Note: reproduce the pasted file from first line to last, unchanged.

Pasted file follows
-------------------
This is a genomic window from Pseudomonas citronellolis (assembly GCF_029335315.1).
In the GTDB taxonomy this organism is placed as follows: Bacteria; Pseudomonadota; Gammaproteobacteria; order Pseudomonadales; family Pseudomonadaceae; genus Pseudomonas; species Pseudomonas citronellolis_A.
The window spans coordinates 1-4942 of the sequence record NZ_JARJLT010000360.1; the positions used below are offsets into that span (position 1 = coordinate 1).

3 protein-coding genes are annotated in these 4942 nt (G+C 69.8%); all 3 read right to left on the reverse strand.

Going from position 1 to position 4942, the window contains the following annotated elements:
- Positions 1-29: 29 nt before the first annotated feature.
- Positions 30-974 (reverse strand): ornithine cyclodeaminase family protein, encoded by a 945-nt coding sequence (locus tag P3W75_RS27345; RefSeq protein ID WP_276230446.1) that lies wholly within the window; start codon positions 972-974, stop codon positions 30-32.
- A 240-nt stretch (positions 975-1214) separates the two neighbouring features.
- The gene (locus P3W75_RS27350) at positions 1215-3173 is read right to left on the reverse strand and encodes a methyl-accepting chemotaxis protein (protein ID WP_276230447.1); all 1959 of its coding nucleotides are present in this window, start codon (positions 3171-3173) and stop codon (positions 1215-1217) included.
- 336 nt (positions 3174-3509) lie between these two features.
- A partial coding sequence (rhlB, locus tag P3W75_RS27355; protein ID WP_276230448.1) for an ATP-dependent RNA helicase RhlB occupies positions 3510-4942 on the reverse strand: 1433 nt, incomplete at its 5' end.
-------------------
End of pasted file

This is a genomic window from Pseudomonas citronellolis (assembly GCF_029335315.1).
In the GTDB taxonomy this organism is placed as follows: Bacteria; Pseudomonadota; Gammaproteobacteria; order Pseudomonadales; family Pseudomonadaceae; genus Pseudomonas; species Pseudomonas citronellolis_A.
The window spans coordinates 1-4942 of the sequence record NZ_JARJLT010000360.1; the positions used below are offsets into that span (position 1 = coordinate 1).

3 protein-coding genes are annotated in these 4942 nt (G+C 69.8%); all 3 read right to left on the reverse strand.

Going from position 1 to position 4942, the window contains the following annotated elements:
- Positions 1-29: 29 nt before the first annotated feature.
- Positions 30-974 (reverse strand): ornithine cyclodeaminase family protein, encoded by a 945-nt coding sequence (locus tag P3W75_RS27345; RefSeq protein ID WP_276230446.1) that lies wholly within the window; start codon positions 972-974, stop codon positions 30-32.
- A 240-nt stretch (positions 975-1214) separates the two neighbouring features.
- The gene (locus P3W75_RS27350) at positions 1215-3173 is read right to left on the reverse strand and encodes a methyl-accepting chemotaxis protein (protein ID WP_276230447.1); all 1959 of its coding nucleotides are present in this window, start codon (positions 3171-3173) and stop codon (positions 1215-1217) included.
- 336 nt (positions 3174-3509) lie between these two features.
- A partial coding sequence (rhlB, locus tag P3W75_RS27355; protein ID WP_276230448.1) for an ATP-dependent RNA helicase RhlB occupies positions 3510-4942 on the reverse strand: 1433 nt, incomplete at its 5' end.